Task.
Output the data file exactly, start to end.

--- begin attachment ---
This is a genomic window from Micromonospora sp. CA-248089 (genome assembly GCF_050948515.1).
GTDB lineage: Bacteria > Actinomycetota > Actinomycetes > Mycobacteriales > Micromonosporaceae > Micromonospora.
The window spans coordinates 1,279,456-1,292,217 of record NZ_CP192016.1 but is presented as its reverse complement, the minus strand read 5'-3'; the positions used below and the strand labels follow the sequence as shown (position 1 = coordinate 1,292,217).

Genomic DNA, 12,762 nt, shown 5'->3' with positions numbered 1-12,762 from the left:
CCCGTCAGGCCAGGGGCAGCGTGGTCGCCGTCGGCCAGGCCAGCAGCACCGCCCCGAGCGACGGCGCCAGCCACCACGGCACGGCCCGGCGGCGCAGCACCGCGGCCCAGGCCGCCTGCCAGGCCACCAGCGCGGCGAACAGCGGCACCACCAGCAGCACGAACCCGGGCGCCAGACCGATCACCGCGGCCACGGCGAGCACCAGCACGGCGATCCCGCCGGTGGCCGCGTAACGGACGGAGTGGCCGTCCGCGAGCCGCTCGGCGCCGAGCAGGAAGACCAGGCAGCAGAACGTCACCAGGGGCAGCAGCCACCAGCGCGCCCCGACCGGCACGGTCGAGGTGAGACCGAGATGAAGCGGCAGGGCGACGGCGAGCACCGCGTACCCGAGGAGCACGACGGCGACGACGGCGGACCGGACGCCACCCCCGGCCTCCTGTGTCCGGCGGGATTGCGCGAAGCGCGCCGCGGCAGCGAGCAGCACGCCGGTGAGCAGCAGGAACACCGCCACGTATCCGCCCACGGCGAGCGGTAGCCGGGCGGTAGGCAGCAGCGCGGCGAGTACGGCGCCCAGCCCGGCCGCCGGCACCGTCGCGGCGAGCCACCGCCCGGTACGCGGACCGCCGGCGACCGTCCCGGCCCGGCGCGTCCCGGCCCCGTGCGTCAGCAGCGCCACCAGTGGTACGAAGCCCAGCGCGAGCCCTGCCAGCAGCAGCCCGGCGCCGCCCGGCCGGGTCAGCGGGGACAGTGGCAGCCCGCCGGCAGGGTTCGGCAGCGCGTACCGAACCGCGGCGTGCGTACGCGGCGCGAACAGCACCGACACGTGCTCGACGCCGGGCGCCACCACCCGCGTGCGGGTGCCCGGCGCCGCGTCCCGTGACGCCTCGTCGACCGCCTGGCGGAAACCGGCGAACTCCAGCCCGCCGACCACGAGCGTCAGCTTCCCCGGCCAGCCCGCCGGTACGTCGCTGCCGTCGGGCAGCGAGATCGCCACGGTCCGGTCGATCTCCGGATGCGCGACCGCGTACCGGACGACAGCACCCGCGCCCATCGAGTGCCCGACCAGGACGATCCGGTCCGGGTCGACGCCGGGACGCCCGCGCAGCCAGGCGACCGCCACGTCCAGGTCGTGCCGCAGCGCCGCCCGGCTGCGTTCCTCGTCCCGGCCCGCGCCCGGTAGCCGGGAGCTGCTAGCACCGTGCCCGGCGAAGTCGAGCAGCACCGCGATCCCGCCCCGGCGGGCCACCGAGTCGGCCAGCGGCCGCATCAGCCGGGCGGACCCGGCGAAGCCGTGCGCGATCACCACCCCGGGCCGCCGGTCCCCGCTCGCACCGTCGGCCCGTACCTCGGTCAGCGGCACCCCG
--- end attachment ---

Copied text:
This is a genomic window from Micromonospora sp. CA-248089 (genome assembly GCF_050948515.1).
GTDB lineage: Bacteria > Actinomycetota > Actinomycetes > Mycobacteriales > Micromonosporaceae > Micromonospora.
The window spans coordinates 1,279,456-1,292,217 of record NZ_CP192016.1 but is presented as its reverse complement, the minus strand read 5'-3'; the positions used below and the strand labels follow the sequence as shown (position 1 = coordinate 1,292,217).

Genomic DNA, 12,762 nt, shown 5'->3' with positions numbered 1-12,762 from the left:
CCCGTCAGGCCAGGGGCAGCGTGGTCGCCGTCGGCCAGGCCAGCAGCACCGCCCCGAGCGACGGCGCCAGCCACCACGGCACGGCCCGGCGGCGCAGCACCGCGGCCCAGGCCGCCTGCCAGGCCACCAGCGCGGCGAACAGCGGCACCACCAGCAGCACGAACCCGGGCGCCAGACCGATCACCGCGGCCACGGCGAGCACCAGCACGGCGATCCCGCCGGTGGCCGCGTAACGGACGGAGTGGCCGTCCGCGAGCCGCTCGGCGCCGAGCAGGAAGACCAGGCAGCAGAACGTCACCAGGGGCAGCAGCCACCAGCGCGCCCCGACCGGCACGGTCGAGGTGAGACCGAGATGAAGCGGCAGGGCGACGGCGAGCACCGCGTACCCGAGGAGCACGACGGCGACGACGGCGGACCGGACGCCACCCCCGGCCTCCTGTGTCCGGCGGGATTGCGCGAAGCGCGCCGCGGCAGCGAGCAGCACGCCGGTGAGCAGCAGGAACACCGCCACGTATCCGCCCACGGCGAGCGGTAGCCGGGCGGTAGGCAGCAGCGCGGCGAGTACGGCGCCCAGCCCGGCCGCCGGCACCGTCGCGGCGAGCCACCGCCCGGTACGCGGACCGCCGGCGACCGTCCCGGCCCGGCGCGTCCCGGCCCCGTGCGTCAGCAGCGCCACCAGTGGTACGAAGCCCAGCGCGAGCCCTGCCAGCAGCAGCCCGGCGCCGCCCGGCCGGGTCAGCGGGGACAGTGGCAGCCCGCCGGCAGGGTTCGGCAGCGCGTACCGAACCGCGGCGTGCGTACGCGGCGCGAACAGCACCGACACGTGCTCGACGCCGGGCGCCACCACCCGCGTGCGGGTGCCCGGCGCCGCGTCCCGTGACGCCTCGTCGACCGCCTGGCGGAAACCGGCGAACTCCAGCCCGCCGACCACGAGCGTCAGCTTCCCCGGCCAGCCCGCCGGTACGTCGCTGCCGTCGGGCAGCGAGATCGCCACGGTCCGGTCGATCTCCGGATGCGCGACCGCGTACCGGACGACAGCACCCGCGCCCATCGAGTGCCCGACCAGGACGATCCGGTCCGGGTCGACGCCGGGACGCCCGCGCAGCCAGGCGACCGCCACGTCCAGGTCGTGCCGCAGCGCCGCCCGGCTGCGTTCCTCGTCCCGGCCCGCGCCCGGTAGCCGGGAGCTGCTAGCACCGTGCCCGGCGAAGTCGAGCAGCACCGCGATCCCGCCCCGGCGGGCCACCGAGTCGGCCAGCGGCCGCATCAGCCGGGCGGACCCGGCGAAGCCGTGCGCGATCACCACCCCGGGCCGCCGGTCCCCGCTCGCACCGTCGGCCCGTACCTCGGTCAGCGGCACCCCG